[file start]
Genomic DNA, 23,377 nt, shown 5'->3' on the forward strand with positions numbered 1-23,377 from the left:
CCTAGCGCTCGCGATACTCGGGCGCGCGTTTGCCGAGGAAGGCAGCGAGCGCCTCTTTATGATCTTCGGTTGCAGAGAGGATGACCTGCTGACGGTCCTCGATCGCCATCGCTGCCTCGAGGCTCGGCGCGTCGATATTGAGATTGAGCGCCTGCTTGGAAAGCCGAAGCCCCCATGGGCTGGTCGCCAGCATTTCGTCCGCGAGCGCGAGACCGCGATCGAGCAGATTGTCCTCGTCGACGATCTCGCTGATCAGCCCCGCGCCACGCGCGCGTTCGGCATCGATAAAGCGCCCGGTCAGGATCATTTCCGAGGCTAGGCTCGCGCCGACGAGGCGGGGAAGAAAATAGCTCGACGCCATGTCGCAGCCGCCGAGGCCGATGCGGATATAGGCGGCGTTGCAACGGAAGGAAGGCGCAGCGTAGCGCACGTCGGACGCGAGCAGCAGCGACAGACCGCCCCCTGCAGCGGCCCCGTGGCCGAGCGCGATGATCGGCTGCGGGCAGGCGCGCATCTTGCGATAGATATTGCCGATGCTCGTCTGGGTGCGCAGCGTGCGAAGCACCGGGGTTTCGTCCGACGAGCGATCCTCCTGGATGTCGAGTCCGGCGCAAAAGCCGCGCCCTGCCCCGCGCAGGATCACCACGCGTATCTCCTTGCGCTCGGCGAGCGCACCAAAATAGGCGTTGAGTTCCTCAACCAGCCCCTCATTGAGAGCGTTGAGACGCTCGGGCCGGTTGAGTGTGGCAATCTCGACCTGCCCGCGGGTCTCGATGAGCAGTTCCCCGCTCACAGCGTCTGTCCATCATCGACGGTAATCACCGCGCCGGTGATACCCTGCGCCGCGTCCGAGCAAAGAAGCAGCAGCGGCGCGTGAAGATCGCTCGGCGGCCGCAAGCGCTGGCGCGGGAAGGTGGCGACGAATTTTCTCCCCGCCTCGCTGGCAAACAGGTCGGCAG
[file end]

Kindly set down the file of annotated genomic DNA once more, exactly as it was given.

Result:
Genomic DNA, 23,377 nt, shown 5'->3' on the forward strand with positions numbered 1-23,377 from the left:
CCTAGCGCTCGCGATACTCGGGCGCGCGTTTGCCGAGGAAGGCAGCGAGCGCCTCTTTATGATCTTCGGTTGCAGAGAGGATGACCTGCTGACGGTCCTCGATCGCCATCGCTGCCTCGAGGCTCGGCGCGTCGATATTGAGATTGAGCGCCTGCTTGGAAAGCCGAAGCCCCCATGGGCTGGTCGCCAGCATTTCGTCCGCGAGCGCGAGACCGCGATCGAGCAGATTGTCCTCGTCGACGATCTCGCTGATCAGCCCCGCGCCACGCGCGCGTTCGGCATCGATAAAGCGCCCGGTCAGGATCATTTCCGAGGCTAGGCTCGCGCCGACGAGGCGGGGAAGAAAATAGCTCGACGCCATGTCGCAGCCGCCGAGGCCGATGCGGATATAGGCGGCGTTGCAACGGAAGGAAGGCGCAGCGTAGCGCACGTCGGACGCGAGCAGCAGCGACAGACCGCCCCCTGCAGCGGCCCCGTGGCCGAGCGCGATGATCGGCTGCGGGCAGGCGCGCATCTTGCGATAGATATTGCCGATGCTCGTCTGGGTGCGCAGCGTGCGAAGCACCGGGGTTTCGTCCGACGAGCGATCCTCCTGGATGTCGAGTCCGGCGCAAAAGCCGCGCCCTGCCCCGCGCAGGATCACCACGCGTATCTCCTTGCGCTCGGCGAGCGCACCAAAATAGGCGTTGAGTTCCTCAACCAGCCCCTCATTGAGAGCGTTGAGACGCTCGGGCCGGTTGAGTGTGGCAATCTCGACCTGCCCGCGGGTCTCGATGAGCAGTTCCCCGCTCACAGCGTCTGTCCATCATCGACGGTAATCACCGCGCCGGTGATACCCTGCGCCGCGTCCGAGCAAAGAAGCAGCAGCGGCGCGTGAAGATCGCTCGGCGGCCGCAAGCGCTGGCGCGGGAAGGTGGCGACGAATTTTCTCCCCGCCTCGCTGGCAAACAGGTCGGCAG